Bells In the High Tower
Bells in the high tower, ringing o'er the white hills,
Mocking the winter, singing like the spring rills;
Bells in the high tower, in the cold foretelling
Spring's green upwelling.
-Hungarian carol, English lyrics by Howard Box
It’s 7:32AM, and for once the Harkness bells are utterly silent. Feeling my pulse quicken, I tighten my grasp on the icy railings and venture an echoing step upward. And another one… and yet another one. As I grow closer and closer to the clearest sky I’ve seen in weeks, I lose track of how many I have left of the 284 steps of the rickety spiral staircase within the most widely recognized symbol of Yale.
But for all its fame (or notoriety, if you’re a Branfordian or Saybrugian who’s getting a bit more than the usual share of bell-tolling), Harkness Tower largely remains shrouded in mystery. How do you get in? What is it like inside? Can you get to the very top of the tower, and if so, how?
“Befriend a carillonneur,” many students say. But the truth is that people say that only because no one really knows how to get up there; in any case, the carillon is located at about halfway up even the tower, and carillonneurs can only climb to the actual rooftop of Harkness once a year with the supervision of a Yale Security Escort.
The prospect of sneaking into a place where not a lot of people have ever been to is pretty exciting. But that’s not the only reason why you’re slightly nervous as you climb higher and higher up the steep stairs. With fifteen stories, Harkness Tower is 216 feet tall: a foot for each year since the founding of Yale at the time the tower was built. Fifteen floors is pretty high up, and coupled with the dizzying effect of the narrow spiral staircase and the brisk wind blowing through the openwork, the thrill of the steep climb somewhat resembles that of a roller coaster ride at Disneyland.
Disneyland is famous for its “hidden Mickeys,” or images of Mickey Mouse concealed in the design of an attraction or building, which are a pretty ingenious way of keeping visitors from becoming bored while they wait in line. Likewise, if you’re brave enough to take your eyes off your feet as you go up or down the stairs of Harkness, look out for hidden bulldogs that are allegedly somewhere sculpted into the tower.
Slightly easier to find might be the eight-foot tall silhouettes and/or backsides of Yale’s eight “Worthies” near the clock face: Elihu Yale, Jonathan Edwards, Nathan Hale, Noah Webster, James Fenimore Cooper, John C. Calhoun, Samuel F. B. Morse, and Eli Whitney. Above them, although harder to see, are Homer, Aristotle, Euclid, Virgil, Dante, and Shakespeare, and personifications of the four fields of Medicine, Business, Law, and the Church along with abstract concepts such as Life and Progress, War and Peace, and Generosity and Order, all sculpted by Lee Lawrie, a former professor at Yale and sculptor of the famed Atlas figure of Rockefeller Center; however, for reasons unknown, the statues are placed so that they are barely visible to anyone observing from the ground level.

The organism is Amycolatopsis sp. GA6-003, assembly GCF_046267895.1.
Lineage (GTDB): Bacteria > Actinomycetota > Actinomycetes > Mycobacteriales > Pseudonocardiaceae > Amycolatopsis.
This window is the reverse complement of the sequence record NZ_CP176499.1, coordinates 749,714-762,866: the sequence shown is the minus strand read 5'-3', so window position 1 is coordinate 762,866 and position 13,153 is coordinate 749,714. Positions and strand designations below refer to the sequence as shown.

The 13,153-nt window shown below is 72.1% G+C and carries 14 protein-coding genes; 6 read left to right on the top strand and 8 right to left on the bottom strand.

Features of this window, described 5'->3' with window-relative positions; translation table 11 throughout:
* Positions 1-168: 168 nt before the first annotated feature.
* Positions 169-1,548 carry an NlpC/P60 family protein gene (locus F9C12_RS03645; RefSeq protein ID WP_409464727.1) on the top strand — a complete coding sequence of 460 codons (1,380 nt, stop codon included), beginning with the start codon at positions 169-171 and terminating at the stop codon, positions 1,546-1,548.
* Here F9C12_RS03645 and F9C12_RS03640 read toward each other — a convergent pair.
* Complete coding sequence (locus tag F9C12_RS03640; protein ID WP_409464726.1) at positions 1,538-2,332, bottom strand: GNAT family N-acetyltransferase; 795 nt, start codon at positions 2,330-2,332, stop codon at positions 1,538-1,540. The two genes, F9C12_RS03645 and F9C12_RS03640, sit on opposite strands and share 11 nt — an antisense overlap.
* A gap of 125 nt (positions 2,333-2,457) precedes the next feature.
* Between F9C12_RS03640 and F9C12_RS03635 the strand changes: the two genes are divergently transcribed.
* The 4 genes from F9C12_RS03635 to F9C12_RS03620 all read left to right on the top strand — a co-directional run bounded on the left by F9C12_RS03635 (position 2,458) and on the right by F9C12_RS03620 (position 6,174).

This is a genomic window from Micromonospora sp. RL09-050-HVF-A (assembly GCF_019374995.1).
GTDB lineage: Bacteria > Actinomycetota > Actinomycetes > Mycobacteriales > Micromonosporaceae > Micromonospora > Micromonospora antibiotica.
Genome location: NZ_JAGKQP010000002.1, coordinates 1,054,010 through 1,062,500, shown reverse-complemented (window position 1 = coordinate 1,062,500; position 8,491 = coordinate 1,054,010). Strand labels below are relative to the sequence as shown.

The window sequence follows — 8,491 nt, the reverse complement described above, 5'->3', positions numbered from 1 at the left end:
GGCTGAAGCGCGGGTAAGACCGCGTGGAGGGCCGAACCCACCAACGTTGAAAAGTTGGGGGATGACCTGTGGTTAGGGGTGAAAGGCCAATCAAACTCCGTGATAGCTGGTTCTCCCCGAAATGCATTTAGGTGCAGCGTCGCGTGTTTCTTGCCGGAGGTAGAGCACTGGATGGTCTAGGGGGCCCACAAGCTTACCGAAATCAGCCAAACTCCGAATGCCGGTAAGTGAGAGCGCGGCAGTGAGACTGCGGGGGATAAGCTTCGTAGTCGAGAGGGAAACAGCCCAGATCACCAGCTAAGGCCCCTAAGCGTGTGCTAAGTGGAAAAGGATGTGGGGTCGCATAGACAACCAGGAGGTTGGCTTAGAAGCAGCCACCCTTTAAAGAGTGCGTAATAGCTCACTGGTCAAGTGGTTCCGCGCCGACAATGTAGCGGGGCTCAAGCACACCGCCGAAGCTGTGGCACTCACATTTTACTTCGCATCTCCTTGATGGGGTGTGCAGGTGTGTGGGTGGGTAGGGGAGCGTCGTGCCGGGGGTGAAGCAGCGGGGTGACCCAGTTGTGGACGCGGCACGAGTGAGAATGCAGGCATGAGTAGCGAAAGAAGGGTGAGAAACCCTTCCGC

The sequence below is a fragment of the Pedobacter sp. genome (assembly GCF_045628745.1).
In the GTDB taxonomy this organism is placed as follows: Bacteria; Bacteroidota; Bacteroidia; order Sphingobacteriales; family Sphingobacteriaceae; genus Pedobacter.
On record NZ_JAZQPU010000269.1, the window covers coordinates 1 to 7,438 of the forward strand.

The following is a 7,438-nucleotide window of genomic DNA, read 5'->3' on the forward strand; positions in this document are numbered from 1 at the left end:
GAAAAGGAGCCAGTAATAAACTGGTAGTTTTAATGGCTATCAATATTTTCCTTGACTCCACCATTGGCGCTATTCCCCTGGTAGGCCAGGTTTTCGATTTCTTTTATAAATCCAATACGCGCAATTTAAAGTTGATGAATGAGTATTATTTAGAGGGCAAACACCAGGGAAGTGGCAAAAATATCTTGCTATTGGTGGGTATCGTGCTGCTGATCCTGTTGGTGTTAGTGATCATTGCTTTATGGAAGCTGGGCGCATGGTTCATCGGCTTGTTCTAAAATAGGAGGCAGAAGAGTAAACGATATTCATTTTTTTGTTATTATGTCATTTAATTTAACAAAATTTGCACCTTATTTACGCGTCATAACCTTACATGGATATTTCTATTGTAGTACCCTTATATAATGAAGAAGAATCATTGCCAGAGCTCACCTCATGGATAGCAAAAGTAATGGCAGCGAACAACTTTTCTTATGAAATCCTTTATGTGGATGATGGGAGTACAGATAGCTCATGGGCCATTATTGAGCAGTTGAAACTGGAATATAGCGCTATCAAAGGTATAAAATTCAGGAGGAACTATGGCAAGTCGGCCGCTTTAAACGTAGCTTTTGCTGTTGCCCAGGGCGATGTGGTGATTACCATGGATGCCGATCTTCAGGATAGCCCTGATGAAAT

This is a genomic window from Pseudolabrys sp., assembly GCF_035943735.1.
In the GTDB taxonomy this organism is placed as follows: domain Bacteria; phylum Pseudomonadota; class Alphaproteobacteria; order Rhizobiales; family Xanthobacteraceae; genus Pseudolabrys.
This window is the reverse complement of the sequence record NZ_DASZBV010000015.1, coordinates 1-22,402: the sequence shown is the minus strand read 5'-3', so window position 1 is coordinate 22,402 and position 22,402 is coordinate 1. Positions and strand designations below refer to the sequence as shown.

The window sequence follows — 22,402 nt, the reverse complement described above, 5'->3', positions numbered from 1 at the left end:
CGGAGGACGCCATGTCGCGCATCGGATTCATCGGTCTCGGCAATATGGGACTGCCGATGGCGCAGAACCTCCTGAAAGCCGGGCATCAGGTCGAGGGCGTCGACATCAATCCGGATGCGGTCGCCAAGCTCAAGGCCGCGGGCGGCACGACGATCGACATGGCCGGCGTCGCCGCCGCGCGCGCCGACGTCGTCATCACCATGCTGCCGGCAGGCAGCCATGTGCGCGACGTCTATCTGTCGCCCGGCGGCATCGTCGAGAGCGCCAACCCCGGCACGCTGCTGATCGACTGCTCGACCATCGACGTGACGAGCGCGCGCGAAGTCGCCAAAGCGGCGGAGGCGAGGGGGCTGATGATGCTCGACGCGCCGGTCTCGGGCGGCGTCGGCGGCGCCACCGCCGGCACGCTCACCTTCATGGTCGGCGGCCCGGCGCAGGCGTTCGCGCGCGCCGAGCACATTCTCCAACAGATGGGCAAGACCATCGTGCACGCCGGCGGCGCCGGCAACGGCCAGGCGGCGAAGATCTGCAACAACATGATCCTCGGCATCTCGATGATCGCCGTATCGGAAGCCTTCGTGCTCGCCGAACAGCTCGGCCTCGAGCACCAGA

When you have reached past the tiers of sculptures and gargoyles, you are only a few steps away from your final destination: the rooftop of Harkness Tower. Once there, you see a clear blue sky stretch itself to the farthest corners of the earth. You see another version of your old and beautiful school spread out beneath you―one that is delightfully miniscule and yet in perfect accordance with the Yale you know. It’s an utterly breathtaking sight.
So all in all, is the topmost part of Harkness Tower a good destination for a rendezvous or not? No one can deny that it’s one of the toughest places to sneak into in all of Yale. Short of getting permission from your Dean or Master, you have to either befriend the head custodial supervisor in Branford, scale the 216-foot wall, or prepare to fight a hunchback tooth and nail for the key―but the thrill of the climb, the excitement of having birds glide under your feet, and the awe of seeing the world from an entirely different viewpoint more than make up for any preliminary difficulties.
And now you know where the old wooden door at the base of Harkness Tower leads. If you’re lucky, you’ll find the door open sometime, along with a host of possibilities―one of them being your having the most incredibly romantic date anyone on earth could ever imagine.
Reference: “The Character of Harkness Tower” by Tritia Yamasaki
詳細 → こちら
↓ ↓ ↓